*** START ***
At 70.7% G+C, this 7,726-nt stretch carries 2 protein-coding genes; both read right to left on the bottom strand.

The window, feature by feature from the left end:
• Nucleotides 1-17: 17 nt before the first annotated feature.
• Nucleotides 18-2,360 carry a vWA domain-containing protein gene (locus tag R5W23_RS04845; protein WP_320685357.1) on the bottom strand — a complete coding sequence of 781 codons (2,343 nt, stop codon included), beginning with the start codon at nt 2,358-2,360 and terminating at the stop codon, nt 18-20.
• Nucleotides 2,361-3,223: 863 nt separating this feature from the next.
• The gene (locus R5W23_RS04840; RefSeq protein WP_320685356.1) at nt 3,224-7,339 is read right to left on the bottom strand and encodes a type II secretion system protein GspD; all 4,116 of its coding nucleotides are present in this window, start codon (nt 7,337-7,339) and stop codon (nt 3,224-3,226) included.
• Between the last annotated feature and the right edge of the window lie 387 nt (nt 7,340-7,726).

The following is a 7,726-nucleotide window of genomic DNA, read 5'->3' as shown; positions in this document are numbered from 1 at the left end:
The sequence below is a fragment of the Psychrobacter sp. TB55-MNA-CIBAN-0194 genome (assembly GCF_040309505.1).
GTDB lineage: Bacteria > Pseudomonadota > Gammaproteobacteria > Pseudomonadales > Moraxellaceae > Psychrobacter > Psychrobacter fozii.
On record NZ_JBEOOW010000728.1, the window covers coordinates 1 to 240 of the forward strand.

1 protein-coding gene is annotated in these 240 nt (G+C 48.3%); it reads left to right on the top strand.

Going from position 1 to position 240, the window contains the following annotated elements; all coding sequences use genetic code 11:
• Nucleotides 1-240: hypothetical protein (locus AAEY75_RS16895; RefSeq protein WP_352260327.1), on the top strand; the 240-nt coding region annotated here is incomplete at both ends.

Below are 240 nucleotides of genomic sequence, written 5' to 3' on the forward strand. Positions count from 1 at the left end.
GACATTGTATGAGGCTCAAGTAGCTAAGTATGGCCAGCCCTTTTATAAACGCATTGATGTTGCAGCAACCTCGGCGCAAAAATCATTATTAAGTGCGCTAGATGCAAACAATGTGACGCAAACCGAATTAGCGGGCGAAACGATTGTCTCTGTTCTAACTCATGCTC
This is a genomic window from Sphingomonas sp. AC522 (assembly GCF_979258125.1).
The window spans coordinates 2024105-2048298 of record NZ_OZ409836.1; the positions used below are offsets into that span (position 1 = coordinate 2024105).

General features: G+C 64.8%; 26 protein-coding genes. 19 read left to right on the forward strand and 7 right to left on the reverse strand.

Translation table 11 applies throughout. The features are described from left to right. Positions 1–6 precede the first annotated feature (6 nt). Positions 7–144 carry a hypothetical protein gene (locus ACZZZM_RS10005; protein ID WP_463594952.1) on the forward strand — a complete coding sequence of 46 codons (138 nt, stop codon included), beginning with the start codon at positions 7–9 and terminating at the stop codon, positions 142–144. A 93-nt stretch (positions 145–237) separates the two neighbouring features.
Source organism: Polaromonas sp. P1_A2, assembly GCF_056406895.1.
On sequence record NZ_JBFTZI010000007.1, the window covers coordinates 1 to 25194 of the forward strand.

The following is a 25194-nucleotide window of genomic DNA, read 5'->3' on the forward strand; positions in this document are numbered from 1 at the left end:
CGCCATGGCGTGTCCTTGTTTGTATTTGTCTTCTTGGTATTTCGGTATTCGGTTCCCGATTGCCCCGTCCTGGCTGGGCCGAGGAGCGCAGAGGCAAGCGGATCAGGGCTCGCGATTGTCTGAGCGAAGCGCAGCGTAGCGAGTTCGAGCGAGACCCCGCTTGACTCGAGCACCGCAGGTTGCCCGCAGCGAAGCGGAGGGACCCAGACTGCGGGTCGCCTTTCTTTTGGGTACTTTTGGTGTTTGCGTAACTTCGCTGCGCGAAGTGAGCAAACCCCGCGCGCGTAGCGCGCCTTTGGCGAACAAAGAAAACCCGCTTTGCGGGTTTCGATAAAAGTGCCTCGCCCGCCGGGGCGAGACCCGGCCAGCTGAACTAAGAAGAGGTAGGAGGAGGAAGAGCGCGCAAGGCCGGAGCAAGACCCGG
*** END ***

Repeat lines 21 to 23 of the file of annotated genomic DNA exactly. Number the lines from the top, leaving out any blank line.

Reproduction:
Source organism: Polaromonas sp. P1_A2, assembly GCF_056406895.1.
On sequence record NZ_JBFTZI010000007.1, the window covers coordinates 1 to 25194 of the forward strand.

The following is a 25194-nucleotide window of genomic DNA, read 5'->3' on the forward strand; positions in this document are numbered from 1 at the left end: